Anyway, I’ve been waiting here for a ship for the past three weeks, but it seems no one is dumb enough to go in or out besides the garbage ships. I’ve already tried those—twice, actually—didn’t work. So the roar as the civilian ship emerges from the smog is music to my ears. It starts to rain. I close my second pair of eyelids over my bright yellow eyes and keep my gaze tilted toward the sky despite the rain.
“Well, Reg, you remember the plan? If it’s not civilian, we rob them blind. If it [i is] civilian, we rob them blind [i and] steal the ship. Be ready to book it.” The small bot hovers over my shoulder with a comforting whir. To those around, his—technically its, but I call it him—voice is silent, sent to me through a small neurotransmitter hooked up to my translator and external neuro-hard drive. Its embedded somewhere at the back of my head in the lilac skin there, covered by my white hair and ultimately imperceptible. I’m wearing sleeves, and my right arm [i almost] looks like a real one, save for the fiber-glass fingers that peek out occasionally. The thing’s old, but works great with some oiling here and there.
The ship lands. I wait just outside the planet’s small terminal for someone to step out, preparing to make judgement and quick action.
He leaned against the bar, nursing some water. Water, because it was free. No jobs for months, what the fuck did they think he was? Space fleas? If he didn't get something soon, he wouldn't have the money to leave this shitty little station.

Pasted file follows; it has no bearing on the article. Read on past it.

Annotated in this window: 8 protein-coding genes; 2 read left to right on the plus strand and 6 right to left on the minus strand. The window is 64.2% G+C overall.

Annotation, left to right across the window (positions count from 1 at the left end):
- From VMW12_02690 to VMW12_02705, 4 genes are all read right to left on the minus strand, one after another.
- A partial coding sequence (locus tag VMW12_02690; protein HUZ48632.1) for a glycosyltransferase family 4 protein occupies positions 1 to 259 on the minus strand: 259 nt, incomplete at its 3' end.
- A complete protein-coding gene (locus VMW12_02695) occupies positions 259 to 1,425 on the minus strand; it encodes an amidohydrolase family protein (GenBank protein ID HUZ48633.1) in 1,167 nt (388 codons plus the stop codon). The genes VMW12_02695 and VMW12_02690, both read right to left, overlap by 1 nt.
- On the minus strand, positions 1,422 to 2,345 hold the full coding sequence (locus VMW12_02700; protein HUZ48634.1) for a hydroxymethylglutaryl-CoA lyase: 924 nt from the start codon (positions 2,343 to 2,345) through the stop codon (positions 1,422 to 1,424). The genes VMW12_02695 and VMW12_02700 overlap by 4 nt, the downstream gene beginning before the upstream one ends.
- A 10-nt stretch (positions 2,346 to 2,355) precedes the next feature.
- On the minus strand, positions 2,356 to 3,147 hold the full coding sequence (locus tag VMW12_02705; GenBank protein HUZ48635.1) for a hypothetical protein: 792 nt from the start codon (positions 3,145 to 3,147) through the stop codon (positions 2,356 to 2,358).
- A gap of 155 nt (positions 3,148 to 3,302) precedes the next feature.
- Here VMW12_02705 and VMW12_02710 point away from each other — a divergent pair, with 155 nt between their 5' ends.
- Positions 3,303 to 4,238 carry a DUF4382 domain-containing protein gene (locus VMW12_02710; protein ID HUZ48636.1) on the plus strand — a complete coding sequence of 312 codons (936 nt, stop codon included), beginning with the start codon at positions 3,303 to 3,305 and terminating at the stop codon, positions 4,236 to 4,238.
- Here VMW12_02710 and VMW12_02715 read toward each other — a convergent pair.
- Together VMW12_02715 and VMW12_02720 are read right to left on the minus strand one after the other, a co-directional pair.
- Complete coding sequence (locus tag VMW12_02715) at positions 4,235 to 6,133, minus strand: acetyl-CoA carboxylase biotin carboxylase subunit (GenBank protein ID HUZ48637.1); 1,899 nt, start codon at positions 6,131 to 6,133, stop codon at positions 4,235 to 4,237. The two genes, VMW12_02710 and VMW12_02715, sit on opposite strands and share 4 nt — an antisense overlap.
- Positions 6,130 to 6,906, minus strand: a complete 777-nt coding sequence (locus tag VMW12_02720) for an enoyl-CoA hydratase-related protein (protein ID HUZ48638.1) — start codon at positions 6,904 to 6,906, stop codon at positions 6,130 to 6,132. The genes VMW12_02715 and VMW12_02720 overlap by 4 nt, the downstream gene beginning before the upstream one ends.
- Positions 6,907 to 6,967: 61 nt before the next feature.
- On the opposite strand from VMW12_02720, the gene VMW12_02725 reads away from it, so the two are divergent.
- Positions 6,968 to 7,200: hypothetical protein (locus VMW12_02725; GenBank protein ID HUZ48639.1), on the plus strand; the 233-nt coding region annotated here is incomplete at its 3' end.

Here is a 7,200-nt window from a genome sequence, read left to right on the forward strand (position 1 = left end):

"Hey monkey, one of your kind at that place across the way," the bartender alerted him; it was some kind of bug creature that couldn't possibly make the sounds of any human language, but the universal translator in his head took care of that. "Your kind likes coapulating, yeah?"
Neon turned, then frowned. "You comprehend gender, yeah? That's a male. Like me."
The bug creature laughed, an oddly jittery sound even through the translator. "Never stopped you before," it said.
Neon flipped it off. "Fuck off," he said. Got lonely in a huge galaxy when there were only a couple billion of your kind. Must've been why his mom fucked whatever she did to make him. At least pregnancy wouldn't be a problem with a mule like him, though that was assuming he ever found a woman, first. If only he got a real, nice, big, meaty job, he'd have the money to buy the fuel to sail to Earth and find one. But Earth was an expensive place to visit. Wasn't just any job that'd give him the fuel money to get there.
The fly buzzed its wings, amused. "Always gets me when you say that. Coapulating is very pleasurable, I just might."
Neon narrowed his eyes. He still didn't have any idea why the fly thought the word "fuck" was so hilarious, and honestly, he didn't want to know.
The fly gestured. "Word is Zihjdo has a job," it buzzed, and Neon winced at the mental click as it opened a private channel.
"Why...?" he asked. Information like that was valuable, usually. Why would the fly just hand it out? Especially to a freeloader like him?
"I want you out of my coapulating shop," the fly said, then buzzed its wings again, pleased with itself. Neon flipped it off again and headed over to the creature the fly had pointed out. Job was a job, and he was too broke to worry about details right now.
He was never letting that damn fly trick him again. This world was a dump if he'd ever seen one. Literally a dump, actually. It was a garbage dump for a galaxy, except someone hadn't told the locals, and so there were shitty little cities spotted all over the planet, cropping up like fungus on the garbage. And his man was somewhere down there.
He frowned at the tracker in his hand. No mistaking it, the guy was here. No wonder everyone else had turned this down. But if he didn't do this job, he wouldn't be able to buy the fuel to go back to the station and bash that fly against the wall.
With one last sigh, he raised his respirator and stepped out into the surface of the planet.